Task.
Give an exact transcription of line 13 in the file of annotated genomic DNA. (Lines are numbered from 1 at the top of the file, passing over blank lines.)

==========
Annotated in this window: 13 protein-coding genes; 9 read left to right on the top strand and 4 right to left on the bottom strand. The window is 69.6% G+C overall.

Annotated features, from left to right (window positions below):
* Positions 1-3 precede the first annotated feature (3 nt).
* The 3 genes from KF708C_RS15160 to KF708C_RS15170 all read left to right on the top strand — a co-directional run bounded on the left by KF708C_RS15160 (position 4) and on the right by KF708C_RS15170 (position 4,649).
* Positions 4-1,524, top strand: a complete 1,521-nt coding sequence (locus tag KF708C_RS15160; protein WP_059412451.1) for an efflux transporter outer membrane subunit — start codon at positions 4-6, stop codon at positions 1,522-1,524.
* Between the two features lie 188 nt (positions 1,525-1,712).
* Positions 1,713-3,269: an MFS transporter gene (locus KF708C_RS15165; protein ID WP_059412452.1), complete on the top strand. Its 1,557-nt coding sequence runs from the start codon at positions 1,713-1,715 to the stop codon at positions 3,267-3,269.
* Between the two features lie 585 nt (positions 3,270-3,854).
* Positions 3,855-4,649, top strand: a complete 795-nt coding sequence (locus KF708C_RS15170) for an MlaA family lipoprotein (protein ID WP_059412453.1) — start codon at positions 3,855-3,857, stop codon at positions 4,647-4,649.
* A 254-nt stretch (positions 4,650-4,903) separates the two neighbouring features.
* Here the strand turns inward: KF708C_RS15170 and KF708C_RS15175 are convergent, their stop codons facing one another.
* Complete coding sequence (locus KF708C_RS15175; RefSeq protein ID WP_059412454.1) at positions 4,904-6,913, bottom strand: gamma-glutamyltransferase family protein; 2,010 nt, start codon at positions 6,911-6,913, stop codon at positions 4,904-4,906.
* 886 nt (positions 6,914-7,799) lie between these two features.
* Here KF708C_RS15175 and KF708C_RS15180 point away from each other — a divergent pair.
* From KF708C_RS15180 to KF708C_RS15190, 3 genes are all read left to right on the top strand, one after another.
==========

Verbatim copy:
* 886 nt (positions 6,914-7,799) lie between these two features.